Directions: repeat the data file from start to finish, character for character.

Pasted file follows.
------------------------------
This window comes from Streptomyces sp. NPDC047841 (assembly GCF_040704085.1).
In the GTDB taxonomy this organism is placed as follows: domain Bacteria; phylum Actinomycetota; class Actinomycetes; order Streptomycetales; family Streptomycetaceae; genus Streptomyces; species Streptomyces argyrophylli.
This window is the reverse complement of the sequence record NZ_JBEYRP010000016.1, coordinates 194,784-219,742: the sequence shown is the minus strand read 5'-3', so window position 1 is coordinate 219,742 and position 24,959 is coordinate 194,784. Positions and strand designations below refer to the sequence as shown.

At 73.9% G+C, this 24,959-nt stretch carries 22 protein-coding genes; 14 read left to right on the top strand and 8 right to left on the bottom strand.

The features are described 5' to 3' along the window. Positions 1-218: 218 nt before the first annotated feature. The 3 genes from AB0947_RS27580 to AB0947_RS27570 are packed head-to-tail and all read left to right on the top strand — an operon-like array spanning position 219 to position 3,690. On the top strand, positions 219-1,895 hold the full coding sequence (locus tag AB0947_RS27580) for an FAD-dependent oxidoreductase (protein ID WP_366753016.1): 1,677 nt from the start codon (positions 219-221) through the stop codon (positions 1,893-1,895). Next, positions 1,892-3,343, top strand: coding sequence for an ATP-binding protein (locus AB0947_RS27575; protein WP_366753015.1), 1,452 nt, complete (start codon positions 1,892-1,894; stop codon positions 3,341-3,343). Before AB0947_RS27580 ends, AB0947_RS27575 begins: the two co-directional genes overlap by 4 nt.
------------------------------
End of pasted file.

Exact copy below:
This window comes from Streptomyces sp. NPDC047841 (assembly GCF_040704085.1).
In the GTDB taxonomy this organism is placed as follows: domain Bacteria; phylum Actinomycetota; class Actinomycetes; order Streptomycetales; family Streptomycetaceae; genus Streptomyces; species Streptomyces argyrophylli.
This window is the reverse complement of the sequence record NZ_JBEYRP010000016.1, coordinates 194,784-219,742: the sequence shown is the minus strand read 5'-3', so window position 1 is coordinate 219,742 and position 24,959 is coordinate 194,784. Positions and strand designations below refer to the sequence as shown.

At 73.9% G+C, this 24,959-nt stretch carries 22 protein-coding genes; 14 read left to right on the top strand and 8 right to left on the bottom strand.

The features are described 5' to 3' along the window. Positions 1-218: 218 nt before the first annotated feature. The 3 genes from AB0947_RS27580 to AB0947_RS27570 are packed head-to-tail and all read left to right on the top strand — an operon-like array spanning position 219 to position 3,690. On the top strand, positions 219-1,895 hold the full coding sequence (locus tag AB0947_RS27580) for an FAD-dependent oxidoreductase (protein ID WP_366753016.1): 1,677 nt from the start codon (positions 219-221) through the stop codon (positions 1,893-1,895). Next, positions 1,892-3,343, top strand: coding sequence for an ATP-binding protein (locus AB0947_RS27575; protein WP_366753015.1), 1,452 nt, complete (start codon positions 1,892-1,894; stop codon positions 3,341-3,343). Before AB0947_RS27580 ends, AB0947_RS27575 begins: the two co-directional genes overlap by 4 nt.